This was a particularly tricky capture. I used a telephoto lens with three Kenko extension tubes stacked on top of each other between the lens and the camera body. This gave me just enough working room (not too close, not too far) to not scare the fly and still have a reasonable depth of field.
5-29-2011, 1:30 p.m.
focal length: 135 mm (with 68mm of extension tubes)
After leaving a graduation party we drove back to Sarah’s parents house (I have some laundry in need of washing and we happened to be in the area), and arrived just before the storm. A localized thundercloud moved through and brought some heavy rain and a brief bout of small hail (3 minutes at most). I snapped a few pictures and thought that I had captured a cloud to ground lightning strike but when reviewing the shots it must have happened between photos. I was pretty bummed – it was a really close strike. Not to worry, I managed to capture the storm clouds rolling in and then combined 6 pictures together to make a high dynamic range photo of the leading edge of the storm. Enjoy.
5-28-2011, 6:25 p.m.
software used: Bracketeer, DoubleTake
The Eastern Hognose is an amazing snake. It’s widely considered to be harmless (unless you are a toad). Some neat facts about this snake are that it can imitate a rattle snake and a cobra. The amazing thing to me is that is knows how to imitate a cobra despite the complete lack of cobras in North America. It has no venom and its fangs are located in the back of the mouth only (sort of like only having molars). These teeth are used for “popping” toads after they puff up in self-defense.
What happens when this snake feels threatened: rattles tail, shows of cobra-like hood, then plays dead. Flip the snake over and it will roll back over to resume it’s upside down state. Comical. If you feel compelled to mess a Hognose to see it go through it’s dramatic threat display, make sure it is a Hognose – it would be a nasty surprise to mistake an Eastern Rattle Snake for a Hognose.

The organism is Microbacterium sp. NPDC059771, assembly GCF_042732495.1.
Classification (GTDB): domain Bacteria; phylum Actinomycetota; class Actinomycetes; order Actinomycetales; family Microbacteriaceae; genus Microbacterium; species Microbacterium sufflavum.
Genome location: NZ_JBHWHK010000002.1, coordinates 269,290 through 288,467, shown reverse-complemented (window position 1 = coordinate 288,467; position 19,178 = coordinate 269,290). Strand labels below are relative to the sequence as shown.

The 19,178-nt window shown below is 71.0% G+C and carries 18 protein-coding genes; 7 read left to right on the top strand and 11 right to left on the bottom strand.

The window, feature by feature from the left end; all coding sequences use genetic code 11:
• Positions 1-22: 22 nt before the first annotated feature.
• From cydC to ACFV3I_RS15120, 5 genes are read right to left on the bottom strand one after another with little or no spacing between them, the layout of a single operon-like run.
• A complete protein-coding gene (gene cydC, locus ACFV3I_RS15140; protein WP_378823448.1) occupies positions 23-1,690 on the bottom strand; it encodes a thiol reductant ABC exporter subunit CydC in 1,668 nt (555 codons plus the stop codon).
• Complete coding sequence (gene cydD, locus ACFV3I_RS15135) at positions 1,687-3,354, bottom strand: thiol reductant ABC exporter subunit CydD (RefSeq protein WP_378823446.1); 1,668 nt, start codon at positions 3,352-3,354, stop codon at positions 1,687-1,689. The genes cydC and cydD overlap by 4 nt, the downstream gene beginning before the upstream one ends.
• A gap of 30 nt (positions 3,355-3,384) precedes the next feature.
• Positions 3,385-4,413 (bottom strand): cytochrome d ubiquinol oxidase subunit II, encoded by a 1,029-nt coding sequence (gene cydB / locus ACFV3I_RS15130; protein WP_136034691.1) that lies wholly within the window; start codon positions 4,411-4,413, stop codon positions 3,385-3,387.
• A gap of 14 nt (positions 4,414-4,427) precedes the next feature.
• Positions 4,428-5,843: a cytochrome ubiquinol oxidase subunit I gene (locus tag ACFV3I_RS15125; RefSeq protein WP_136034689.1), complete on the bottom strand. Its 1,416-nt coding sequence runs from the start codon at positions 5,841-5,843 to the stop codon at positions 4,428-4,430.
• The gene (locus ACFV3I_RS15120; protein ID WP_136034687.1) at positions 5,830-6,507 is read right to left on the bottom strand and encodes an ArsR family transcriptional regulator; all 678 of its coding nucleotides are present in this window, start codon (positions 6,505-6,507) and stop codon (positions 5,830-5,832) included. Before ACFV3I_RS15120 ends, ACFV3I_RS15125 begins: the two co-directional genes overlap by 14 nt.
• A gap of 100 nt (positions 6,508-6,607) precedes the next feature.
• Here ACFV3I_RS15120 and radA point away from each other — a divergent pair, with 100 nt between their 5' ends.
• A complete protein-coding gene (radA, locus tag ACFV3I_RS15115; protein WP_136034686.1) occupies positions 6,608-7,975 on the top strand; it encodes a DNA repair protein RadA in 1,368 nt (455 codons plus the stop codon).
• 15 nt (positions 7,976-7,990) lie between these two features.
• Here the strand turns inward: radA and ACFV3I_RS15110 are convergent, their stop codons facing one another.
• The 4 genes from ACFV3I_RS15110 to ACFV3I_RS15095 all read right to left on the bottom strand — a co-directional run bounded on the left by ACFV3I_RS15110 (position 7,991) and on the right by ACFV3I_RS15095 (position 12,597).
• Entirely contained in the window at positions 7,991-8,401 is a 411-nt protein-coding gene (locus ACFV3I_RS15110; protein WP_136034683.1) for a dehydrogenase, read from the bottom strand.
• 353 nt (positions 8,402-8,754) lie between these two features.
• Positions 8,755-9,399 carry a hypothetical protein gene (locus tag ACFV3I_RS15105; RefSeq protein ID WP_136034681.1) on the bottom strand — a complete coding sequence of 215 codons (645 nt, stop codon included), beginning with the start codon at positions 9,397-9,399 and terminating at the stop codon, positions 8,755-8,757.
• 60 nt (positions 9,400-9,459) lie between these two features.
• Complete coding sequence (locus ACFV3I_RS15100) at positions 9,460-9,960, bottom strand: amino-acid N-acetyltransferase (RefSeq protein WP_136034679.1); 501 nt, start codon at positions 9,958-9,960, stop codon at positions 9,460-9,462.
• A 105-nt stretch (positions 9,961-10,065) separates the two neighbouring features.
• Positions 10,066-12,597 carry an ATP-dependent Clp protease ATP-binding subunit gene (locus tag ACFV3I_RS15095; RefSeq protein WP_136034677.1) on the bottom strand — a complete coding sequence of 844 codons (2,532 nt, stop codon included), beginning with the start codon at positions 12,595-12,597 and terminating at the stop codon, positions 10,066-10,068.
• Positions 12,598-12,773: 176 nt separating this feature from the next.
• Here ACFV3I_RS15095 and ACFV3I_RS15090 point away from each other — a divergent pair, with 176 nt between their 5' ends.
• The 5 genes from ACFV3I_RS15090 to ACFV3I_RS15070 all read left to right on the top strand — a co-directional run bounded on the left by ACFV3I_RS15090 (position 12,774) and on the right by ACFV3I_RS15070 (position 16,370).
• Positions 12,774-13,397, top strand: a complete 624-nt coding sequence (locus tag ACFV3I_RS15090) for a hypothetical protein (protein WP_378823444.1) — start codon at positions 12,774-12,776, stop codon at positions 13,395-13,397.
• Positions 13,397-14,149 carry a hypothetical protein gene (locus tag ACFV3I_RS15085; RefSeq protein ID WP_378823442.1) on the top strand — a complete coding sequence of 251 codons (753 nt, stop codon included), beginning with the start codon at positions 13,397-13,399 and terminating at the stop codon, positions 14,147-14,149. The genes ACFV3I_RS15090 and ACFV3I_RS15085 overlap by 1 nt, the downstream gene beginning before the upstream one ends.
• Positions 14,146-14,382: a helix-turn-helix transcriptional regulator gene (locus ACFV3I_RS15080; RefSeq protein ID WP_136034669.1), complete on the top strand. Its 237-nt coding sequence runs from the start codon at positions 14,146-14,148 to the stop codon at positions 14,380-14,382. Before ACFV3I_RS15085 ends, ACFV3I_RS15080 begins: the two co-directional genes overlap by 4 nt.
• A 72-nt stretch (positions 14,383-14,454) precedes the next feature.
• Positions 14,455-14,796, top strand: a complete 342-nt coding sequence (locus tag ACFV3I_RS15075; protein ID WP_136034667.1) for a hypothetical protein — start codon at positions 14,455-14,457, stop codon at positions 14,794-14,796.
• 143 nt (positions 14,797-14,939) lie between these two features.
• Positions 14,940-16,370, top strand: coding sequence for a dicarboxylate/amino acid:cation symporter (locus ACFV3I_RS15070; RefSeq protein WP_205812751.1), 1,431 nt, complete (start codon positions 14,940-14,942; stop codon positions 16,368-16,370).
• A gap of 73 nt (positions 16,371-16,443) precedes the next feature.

8-28-2010, 6:58 p.m.
focal length: 55 mm
This female garden spider is absolutely spectacular (at least I think so). She is big, bright, and just prior to taking this picture there was a male garden spider a few inches away. To get this capture my lens was about one inch from her body. I had to be careful; on previous attempts if a garden spider feelt threatened she will either drop out of the web and ride a single thread of silk down into the grass to hide, or she will pump her eight legs and make the web “bounce” – in which the web will move like a vertical trampoline and she will bounce off the camera lens freaking out the photographer.
8-8-2008, 5:56 p.m.
focal length: 55mm
Two photos today. The first is a panorama taken in a small little park between buildings. This is one part of the two wall mural.
5-19-2011, 12:52 p.m.
software used: DoubleTake
A vintage advertisement. I’m unsure of the reason it has been repainted but I suspect, like the other advertisements, this was an event that was once held in Chippewa Falls and could very well be an exact replica at the exact site of the original.
focal length: 90mm
Little needs to be said about this. Score one for the arachnids!
7-10-2008, 11:40 a.m.
focal length: 55mm
Today’s photo was made using HDR (high dynamic range) processing in combination with photo-stitch software. In order to create this composite image I took three images in rapid succession at three different exposures. Then I combined the images using Bracketeer – this converted 12 photos into just 4. Then I took the 4 HDR images and combined them in DoubleTake. A few touch ups in Aperture and I arrived at this single photo:
software used: Aperture 3, Bracketeer, DoubleTake
original resolution: 2637 x 12247